In the realm of animal models of psychopathology, social stress based procedures rely on robust theoretical prerequisites to meet construct validity criteria for the target syndromes. In order to further assess the relevance for human psychopathology of a social defeat based model in rats, known to elicit consistent behavioral and hormonal changes, we expanded its characterization on the basis of both behavioral parameters and peripheral biomarkers thought to be pertinent for clinical symptoms. Rats were subjected to 3 daily social defeat experiences that shortly thereafter led to the insurgence of defensive behaviors, anhedonia, and body weight loss. HPA axis showed an activated response when rats were sampled as early as after the first social defeat experience, while none of the peripheral immune, metabolic, and neurotrophic factors examined were concurrently affected. With the aim of determining the long-term bio-behavioral sequelae of the social defeat experience, rats were assessed also 3 weeks after the social defeats. At this time, behavioral changes were still observed, including decreased general activity and sociality in a social avoidance test, increased immobility and decreased escape responses in a forced swim test. These alterations were not paralleled by alterations in anhedonia nor HPA axis responses from controls, nor where evident changes in the humoral component of the immune response nor in brain derived neurotrophic factor levels, whereas a substantial increase in leptin levels was observed in previously socially defeated rats compared to control. Overall these data depict a very complex set of alterations induced both acutely and long-term by social stress in endocrinological and behavioral reactivity of rats.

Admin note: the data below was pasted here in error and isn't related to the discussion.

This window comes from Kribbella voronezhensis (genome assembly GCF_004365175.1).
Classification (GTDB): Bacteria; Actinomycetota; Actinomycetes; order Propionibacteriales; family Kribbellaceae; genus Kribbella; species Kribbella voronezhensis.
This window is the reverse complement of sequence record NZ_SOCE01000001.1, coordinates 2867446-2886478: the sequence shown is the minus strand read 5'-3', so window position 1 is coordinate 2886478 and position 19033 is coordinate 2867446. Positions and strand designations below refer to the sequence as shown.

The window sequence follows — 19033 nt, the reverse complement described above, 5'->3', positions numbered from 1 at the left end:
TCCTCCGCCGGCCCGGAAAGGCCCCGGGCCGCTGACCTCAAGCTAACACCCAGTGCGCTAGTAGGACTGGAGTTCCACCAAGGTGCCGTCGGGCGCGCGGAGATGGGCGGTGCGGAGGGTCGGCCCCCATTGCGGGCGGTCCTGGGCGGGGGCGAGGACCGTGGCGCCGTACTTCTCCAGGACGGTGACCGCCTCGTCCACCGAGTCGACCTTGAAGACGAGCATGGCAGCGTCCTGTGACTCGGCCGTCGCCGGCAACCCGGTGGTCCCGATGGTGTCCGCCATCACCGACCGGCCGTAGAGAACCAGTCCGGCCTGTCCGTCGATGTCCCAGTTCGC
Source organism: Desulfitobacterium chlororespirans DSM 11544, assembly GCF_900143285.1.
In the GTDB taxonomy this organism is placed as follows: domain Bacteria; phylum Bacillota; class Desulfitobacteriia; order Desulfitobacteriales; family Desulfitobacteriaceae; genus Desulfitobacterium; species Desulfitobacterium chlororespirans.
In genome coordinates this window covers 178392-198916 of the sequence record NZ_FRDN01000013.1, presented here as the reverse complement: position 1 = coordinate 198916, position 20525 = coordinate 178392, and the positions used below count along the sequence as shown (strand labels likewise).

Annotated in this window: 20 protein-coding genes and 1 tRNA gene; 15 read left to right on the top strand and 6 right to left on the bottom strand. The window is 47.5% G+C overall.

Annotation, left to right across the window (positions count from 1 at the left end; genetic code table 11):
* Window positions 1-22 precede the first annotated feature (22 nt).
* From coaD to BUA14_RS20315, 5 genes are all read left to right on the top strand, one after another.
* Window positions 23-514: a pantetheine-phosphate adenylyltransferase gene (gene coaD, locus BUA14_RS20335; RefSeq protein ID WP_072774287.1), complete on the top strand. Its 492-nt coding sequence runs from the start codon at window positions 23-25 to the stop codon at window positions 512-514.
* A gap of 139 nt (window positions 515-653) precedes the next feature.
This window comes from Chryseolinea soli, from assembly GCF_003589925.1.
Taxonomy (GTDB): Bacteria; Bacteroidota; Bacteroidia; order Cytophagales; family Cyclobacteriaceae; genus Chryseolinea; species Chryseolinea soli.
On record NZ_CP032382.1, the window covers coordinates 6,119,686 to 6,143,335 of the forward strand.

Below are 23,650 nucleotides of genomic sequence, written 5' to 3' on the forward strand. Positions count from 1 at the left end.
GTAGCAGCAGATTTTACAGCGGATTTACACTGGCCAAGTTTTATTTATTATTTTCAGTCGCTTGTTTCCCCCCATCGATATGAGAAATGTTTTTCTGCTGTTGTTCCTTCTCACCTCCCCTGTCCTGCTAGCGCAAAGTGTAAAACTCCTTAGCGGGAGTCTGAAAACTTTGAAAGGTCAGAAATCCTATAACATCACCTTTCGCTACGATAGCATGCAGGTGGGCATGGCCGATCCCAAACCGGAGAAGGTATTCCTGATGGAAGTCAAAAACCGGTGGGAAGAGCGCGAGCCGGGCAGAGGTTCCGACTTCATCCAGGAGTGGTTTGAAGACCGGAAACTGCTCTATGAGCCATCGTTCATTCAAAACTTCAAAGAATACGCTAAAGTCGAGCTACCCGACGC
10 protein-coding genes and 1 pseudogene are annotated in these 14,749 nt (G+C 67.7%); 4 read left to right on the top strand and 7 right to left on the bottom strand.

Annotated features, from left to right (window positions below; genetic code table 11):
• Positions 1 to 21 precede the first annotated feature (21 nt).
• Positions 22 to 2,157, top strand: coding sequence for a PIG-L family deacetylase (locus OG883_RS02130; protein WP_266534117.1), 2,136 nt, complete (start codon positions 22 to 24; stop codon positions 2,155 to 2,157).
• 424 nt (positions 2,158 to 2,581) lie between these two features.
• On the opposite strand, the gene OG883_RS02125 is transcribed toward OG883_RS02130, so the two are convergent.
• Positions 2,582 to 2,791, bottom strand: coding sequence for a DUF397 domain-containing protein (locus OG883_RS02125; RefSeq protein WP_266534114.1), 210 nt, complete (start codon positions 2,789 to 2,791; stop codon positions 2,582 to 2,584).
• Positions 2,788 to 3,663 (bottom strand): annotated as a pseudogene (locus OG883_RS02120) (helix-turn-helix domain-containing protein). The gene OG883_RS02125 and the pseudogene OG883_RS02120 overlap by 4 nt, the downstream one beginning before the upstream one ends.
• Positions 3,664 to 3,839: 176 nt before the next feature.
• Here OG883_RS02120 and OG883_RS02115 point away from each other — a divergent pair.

- Social defeat